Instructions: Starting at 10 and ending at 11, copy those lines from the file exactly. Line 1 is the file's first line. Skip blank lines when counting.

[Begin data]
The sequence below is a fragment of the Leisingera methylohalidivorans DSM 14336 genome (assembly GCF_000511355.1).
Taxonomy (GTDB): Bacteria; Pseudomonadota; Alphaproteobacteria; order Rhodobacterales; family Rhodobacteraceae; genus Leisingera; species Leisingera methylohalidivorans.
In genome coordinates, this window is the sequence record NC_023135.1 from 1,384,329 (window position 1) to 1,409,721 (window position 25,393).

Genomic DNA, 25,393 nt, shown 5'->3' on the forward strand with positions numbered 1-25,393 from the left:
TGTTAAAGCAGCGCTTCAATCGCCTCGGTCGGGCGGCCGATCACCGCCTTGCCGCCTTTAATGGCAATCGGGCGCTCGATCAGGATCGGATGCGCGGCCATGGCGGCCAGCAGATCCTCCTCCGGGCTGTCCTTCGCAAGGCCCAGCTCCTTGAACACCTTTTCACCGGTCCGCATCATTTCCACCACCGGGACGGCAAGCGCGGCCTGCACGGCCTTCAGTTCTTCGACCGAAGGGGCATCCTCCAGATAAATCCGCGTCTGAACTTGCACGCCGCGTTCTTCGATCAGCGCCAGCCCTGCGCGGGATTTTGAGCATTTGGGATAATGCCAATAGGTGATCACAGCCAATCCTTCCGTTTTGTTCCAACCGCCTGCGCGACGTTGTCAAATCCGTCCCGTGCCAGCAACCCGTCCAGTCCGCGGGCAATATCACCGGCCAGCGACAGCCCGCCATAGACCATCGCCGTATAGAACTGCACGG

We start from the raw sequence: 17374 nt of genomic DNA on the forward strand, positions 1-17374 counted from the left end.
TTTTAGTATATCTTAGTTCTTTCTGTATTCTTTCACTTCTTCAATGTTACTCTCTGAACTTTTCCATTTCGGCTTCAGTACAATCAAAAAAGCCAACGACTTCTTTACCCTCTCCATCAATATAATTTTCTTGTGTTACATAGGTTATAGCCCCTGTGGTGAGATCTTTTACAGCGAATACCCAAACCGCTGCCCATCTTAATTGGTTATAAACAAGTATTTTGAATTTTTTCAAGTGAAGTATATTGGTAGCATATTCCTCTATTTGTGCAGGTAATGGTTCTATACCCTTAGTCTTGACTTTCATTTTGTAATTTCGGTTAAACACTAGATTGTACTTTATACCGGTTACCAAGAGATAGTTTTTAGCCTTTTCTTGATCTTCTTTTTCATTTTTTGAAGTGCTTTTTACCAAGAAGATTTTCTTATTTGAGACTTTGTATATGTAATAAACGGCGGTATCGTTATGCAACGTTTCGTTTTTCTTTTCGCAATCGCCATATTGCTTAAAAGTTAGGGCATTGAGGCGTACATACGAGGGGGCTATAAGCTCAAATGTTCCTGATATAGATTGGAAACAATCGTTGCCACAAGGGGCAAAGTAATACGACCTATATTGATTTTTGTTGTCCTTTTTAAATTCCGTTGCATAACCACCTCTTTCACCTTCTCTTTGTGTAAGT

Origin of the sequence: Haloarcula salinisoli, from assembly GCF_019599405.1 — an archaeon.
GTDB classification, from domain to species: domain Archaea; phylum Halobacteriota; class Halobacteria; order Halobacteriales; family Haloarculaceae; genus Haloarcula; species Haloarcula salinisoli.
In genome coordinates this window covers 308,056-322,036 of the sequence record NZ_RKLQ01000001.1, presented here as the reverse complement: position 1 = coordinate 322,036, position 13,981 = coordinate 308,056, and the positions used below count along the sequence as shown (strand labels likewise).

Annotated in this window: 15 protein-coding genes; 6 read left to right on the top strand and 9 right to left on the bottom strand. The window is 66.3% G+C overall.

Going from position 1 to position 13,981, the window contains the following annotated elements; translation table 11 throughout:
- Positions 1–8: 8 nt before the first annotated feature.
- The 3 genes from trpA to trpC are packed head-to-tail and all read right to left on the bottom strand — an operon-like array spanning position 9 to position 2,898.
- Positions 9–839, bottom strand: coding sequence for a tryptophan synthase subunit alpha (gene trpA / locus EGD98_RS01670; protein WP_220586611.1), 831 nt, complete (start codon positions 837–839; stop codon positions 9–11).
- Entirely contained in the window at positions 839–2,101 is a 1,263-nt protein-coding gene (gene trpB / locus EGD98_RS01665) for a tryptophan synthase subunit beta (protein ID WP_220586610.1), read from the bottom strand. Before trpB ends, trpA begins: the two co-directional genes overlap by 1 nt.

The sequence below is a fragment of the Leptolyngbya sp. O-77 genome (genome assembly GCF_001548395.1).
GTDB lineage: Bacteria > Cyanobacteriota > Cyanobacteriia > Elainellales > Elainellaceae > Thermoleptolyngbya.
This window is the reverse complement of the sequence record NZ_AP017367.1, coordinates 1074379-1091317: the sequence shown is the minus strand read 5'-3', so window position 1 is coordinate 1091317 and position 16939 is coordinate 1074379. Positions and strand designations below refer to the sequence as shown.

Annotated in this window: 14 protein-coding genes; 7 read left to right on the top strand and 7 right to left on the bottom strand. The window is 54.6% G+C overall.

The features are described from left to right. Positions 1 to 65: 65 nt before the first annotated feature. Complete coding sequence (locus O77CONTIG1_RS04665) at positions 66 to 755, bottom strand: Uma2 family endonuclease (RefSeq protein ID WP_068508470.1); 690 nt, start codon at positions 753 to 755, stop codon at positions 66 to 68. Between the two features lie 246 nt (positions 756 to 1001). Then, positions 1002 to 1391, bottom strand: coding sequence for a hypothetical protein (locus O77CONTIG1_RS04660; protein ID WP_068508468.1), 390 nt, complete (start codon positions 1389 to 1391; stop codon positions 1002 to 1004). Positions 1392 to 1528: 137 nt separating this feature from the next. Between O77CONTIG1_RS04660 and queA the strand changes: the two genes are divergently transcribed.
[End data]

In genome coordinates this window covers 308,056-322,036 of the sequence record NZ_RKLQ01000001.1, presented here as the reverse complement: position 1 = coordinate 322,036, position 13,981 = coordinate 308,056, and the positions used below count along the sequence as shown (strand labels likewise).

Annotated in this window: 15 protein-coding genes; 6 read left to right on the top strand and 9 right to left on the bottom strand. The window is 66.3% G+C overall.